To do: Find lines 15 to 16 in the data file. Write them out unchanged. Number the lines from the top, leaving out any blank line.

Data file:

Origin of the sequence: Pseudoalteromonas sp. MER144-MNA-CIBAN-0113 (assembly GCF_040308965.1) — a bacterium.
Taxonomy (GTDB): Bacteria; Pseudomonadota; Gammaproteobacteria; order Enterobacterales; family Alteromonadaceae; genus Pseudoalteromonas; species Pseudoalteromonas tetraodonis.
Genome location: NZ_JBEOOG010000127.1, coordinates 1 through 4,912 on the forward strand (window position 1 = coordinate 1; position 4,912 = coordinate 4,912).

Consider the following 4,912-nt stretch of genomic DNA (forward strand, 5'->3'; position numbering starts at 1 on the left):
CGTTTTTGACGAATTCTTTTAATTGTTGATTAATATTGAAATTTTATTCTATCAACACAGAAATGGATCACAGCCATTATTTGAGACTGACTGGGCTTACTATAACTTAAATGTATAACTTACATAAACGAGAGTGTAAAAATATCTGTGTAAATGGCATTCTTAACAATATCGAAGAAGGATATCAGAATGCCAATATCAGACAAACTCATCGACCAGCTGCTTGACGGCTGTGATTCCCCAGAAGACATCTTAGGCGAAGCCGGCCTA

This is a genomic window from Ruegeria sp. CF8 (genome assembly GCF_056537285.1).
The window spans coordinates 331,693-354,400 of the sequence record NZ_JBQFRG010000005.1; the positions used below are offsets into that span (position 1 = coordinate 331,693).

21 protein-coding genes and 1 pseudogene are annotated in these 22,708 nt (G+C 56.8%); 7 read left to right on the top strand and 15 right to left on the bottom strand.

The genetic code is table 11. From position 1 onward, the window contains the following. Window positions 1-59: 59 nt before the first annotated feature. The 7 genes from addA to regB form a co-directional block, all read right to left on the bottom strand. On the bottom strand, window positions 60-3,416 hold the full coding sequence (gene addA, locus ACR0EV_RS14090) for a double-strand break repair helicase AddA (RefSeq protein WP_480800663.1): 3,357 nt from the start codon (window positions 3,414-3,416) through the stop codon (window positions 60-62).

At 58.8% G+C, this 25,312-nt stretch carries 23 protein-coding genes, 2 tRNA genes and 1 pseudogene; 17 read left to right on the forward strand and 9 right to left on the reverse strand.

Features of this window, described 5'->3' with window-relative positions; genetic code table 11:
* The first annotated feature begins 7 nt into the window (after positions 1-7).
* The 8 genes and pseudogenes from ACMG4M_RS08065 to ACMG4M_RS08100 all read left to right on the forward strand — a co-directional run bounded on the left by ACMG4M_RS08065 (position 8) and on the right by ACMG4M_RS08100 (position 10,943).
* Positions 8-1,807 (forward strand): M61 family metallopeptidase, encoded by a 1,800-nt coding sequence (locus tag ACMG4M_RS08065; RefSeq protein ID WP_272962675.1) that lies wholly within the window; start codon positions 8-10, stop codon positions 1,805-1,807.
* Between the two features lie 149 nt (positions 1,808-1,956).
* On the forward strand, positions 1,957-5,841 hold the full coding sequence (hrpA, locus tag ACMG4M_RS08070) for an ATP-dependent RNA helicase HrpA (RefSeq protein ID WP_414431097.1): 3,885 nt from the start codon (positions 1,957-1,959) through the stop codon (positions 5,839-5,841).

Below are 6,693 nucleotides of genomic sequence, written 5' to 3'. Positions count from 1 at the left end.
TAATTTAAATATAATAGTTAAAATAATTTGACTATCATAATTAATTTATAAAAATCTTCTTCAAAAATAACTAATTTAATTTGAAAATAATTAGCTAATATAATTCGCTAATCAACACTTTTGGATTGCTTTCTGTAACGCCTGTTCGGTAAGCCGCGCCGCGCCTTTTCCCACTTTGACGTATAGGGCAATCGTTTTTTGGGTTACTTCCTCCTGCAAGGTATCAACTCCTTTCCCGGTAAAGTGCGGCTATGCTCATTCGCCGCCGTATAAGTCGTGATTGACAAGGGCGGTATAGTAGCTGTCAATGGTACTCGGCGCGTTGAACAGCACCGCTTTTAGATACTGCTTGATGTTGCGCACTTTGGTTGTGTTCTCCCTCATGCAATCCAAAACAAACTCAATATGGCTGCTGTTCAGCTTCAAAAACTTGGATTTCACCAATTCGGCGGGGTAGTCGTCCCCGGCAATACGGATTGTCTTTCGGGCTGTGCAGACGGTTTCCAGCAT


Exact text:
* Between the two features lie 149 nt (positions 1,808-1,956).
* On the forward strand, positions 1,957-5,841 hold the full coding sequence (hrpA, locus tag ACMG4M_RS08070) for an ATP-dependent RNA helicase HrpA (RefSeq protein ID WP_414431097.1): 3,885 nt from the start codon (positions 1,957-1,959) through the stop codon (positions 5,839-5,841).